'It was horrible,' Benjamin Poussard said, as he watched flames engulf the roof of the famous Notre Dame Cathedral, the most-visited tourist attraction in the heart of Paris. 'People from all over Paris were converged on bridges, watching the smoke rise.'
A member of the Paris Ward of The Church of Jesus Christ of Latter-day Saints, Poussard lives mere blocks from Notre Dame and said he could feel the heat from the flames as he stood some 200 yards away from the Catholic cathedral while snapping photos to send to the French media.
Poussard described, 'I passed people crying in the streets. And I personally cried when I sent my pictures to the press,' Poussard said, his voice becoming strained with emotion. 'That island is where Paris was born. It is the cradle of Paris.'
A Symbol of Faith and Love for Jesus
Presiding Bishop Gérald Caussé, who was born in Bordeaux, France, stated: “It is an iconic edifice that testifies to the extraordinary faith and dedication of those who built it. It has been at the heart of the French history and culture for eight centuries, and all French people embrace it as their own whatever their religious beliefs.”
Bishop Caussé and his wife, Sister Valérie Caussé, who have lived previously in Paris, were in the Boston airport when they received a message from their daughter-in-law in Paris saying Notre Dame was on fire. Bishop Caussé explained, “We immediately connected to the French news. First we had a hard time believing what we saw, then when we realized it was all real, our hearts broke and we couldn’t help but feel sad, extremely sad.”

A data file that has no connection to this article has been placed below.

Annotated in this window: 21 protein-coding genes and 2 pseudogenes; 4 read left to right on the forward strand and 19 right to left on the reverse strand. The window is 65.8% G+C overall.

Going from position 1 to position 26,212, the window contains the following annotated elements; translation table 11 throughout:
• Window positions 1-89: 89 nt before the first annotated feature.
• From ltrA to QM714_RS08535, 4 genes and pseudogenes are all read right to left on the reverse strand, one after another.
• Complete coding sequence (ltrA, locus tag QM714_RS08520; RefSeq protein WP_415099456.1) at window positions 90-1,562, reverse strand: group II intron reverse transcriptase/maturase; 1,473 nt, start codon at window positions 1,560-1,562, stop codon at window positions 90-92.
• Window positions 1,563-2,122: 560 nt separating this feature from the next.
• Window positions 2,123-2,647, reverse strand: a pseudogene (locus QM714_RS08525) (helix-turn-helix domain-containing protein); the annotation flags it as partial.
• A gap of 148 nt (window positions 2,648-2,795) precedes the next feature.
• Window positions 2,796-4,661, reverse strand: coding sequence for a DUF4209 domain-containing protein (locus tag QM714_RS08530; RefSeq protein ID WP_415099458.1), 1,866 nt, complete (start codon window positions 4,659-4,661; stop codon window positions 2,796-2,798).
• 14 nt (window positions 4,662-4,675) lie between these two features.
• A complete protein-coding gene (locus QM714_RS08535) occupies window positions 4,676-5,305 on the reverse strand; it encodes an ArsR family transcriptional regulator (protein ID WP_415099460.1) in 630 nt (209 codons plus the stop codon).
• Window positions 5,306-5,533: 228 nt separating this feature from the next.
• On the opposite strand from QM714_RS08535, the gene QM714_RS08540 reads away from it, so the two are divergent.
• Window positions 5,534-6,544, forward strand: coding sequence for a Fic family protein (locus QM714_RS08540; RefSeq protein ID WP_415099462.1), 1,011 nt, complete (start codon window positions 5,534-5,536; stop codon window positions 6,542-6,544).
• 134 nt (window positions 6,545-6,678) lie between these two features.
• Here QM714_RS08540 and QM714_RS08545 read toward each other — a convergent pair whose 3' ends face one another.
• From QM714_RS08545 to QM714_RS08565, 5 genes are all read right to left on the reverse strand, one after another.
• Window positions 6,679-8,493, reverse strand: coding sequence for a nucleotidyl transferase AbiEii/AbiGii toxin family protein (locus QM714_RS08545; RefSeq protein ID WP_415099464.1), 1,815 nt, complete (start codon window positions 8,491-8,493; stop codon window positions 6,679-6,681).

Sister Caussé said her thoughts immediately turned “to the faith of those who dedicated their lives to building this magnificent house of worship. My heart also turns toward my grandparents who transmitted to my generation their pure faith and love for Jesus Christ.”
The cathedral, which has a history of more than 850 years, is perhaps one of the most important historical monuments for all of France, said Father Brien McCarthy, a Catholic priest who presides over L'église de la Madeleine, which stands several blocks northwest of the Île de la Cité. With around 14 million tourists frequenting the cathedral each year, Father McCarthy described how he loves witnessing a change in people who visit it, even if they aren't religious.
Father McCarthy explained, 'There is something about the brick and mortar stones, placed there by believing people, that can communicate to people. They know they are on holy ground, and it's not because the place is holy, but because it is made holy by the faith of the people there.'
A Holy Week of Hope in Christ’s Resurrection
The fire, which is believed to have been caused by ongoing construction to restore parts of the cathedral's roof, began shortly before 7:00 p.m. on Monday, April 15. “It was a sad and unfortunate event, said Father McCarthy.